The Grace of John the Baptist

The Grace of John’s Name

The Nativity of John the Baptist

Luke 1:76-77

“And, you child, will be called the prophet of the Most High; for you will go before the Lord to prepare his way, to give knowledge of salvation to his people by the forgiveness of sins.”

Description: Image may contain: one or more people and people sitting Description: Image may contain: one or more people and people sitting

Ken Sharp-Knott

May 25 at 11:23 AM

Posted by a nurse who works with ventilators:

“For people who don’t understand what it means to be on a ventilator but want to take the chance to go out or back to work….

For starters, it is NOT an oxygen mask that is put over the mouth while the patient comfortably lies down and reads journals.

Ventilation for Covid-19 is a painful intubation that goes down your throat and stays there until you live or you die.

It is done during anesthesia for 2 to 3 weeks without moving, often upside down, with a tube deposited from your mouth up to the air pipe and allows you to breathe to the rhythm of the lung machine.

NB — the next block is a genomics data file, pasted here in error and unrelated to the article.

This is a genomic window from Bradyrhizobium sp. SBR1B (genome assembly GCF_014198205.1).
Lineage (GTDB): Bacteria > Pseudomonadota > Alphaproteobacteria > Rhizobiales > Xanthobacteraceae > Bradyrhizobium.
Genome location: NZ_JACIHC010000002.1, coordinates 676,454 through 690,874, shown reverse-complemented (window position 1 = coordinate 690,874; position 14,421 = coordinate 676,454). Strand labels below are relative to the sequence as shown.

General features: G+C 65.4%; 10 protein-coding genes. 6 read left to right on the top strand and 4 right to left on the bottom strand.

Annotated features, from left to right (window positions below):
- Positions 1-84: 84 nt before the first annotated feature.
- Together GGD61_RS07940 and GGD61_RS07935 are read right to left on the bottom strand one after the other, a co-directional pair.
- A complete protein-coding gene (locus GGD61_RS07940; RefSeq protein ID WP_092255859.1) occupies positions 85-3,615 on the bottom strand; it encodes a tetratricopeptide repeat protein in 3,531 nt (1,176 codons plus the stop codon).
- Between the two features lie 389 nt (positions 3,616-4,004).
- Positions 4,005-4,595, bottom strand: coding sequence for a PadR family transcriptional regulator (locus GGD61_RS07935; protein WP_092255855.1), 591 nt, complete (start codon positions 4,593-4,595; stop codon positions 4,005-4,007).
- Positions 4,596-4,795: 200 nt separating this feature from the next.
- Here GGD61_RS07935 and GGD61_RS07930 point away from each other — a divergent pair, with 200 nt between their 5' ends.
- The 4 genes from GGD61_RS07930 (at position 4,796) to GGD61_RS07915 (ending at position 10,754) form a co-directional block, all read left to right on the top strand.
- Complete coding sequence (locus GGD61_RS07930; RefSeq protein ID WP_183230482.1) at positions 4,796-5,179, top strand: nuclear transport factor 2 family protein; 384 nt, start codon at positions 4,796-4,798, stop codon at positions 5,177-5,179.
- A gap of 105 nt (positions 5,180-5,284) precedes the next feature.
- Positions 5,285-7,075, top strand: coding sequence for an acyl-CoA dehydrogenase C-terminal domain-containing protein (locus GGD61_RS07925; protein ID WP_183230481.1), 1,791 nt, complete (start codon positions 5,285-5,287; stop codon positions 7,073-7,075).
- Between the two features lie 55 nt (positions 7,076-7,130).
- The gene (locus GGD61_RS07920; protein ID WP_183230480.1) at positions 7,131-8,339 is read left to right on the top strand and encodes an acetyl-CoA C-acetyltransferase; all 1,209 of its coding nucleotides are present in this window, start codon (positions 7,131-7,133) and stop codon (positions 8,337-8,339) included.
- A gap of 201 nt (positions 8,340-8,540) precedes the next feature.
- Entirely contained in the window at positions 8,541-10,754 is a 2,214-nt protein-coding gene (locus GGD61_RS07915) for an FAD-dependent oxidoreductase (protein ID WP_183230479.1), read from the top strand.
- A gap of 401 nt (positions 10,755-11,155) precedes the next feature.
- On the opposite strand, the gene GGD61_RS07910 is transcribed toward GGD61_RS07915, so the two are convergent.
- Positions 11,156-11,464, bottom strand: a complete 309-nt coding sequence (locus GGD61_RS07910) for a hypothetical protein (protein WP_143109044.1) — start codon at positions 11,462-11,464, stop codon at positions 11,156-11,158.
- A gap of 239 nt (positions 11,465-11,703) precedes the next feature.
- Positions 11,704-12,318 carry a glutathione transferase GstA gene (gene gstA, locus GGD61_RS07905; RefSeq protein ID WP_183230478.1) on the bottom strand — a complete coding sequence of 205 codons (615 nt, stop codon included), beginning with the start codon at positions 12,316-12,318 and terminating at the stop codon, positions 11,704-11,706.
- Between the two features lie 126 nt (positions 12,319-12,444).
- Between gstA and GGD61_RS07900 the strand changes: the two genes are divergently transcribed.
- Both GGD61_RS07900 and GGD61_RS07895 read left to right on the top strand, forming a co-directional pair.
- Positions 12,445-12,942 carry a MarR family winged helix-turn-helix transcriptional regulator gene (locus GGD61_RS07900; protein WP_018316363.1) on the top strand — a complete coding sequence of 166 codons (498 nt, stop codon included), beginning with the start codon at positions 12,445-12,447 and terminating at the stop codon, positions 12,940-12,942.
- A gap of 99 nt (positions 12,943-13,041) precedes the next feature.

Patient can’t talk or eat or do anything natural – the machine keeps you alive. Discomfort and pain they feel from this means that medical experts must administer sedatives and pain meds to ensure pipe tolerance as long as the machine is needed.

It’s like being in an artificial coma. After 20 days from this treatment, a young patient loses 40% muscle mass and gets trauma in the mouth or voice cords, as well as possible lung or heart complications.

It is for this reason that old or already weak people can’t stand treatment and die. Many of us are in this boat…so stay safe if you don’t want to take the chance to end up here. This is NOT the flu!

They put a tube in your stomach, either through your nose or skin for liquid food, a sticky bag around your butt to collect diarrhea, one to collect urine, an IV for liquids and meds…
…an A-line to monitor your BP it is completely dependent on finely calculated with doses, teams of nurses, CRNA and MA to move your limbs every two hours and lie on a carpet circulating ice cold liquid to help reduce your 104° degree temp.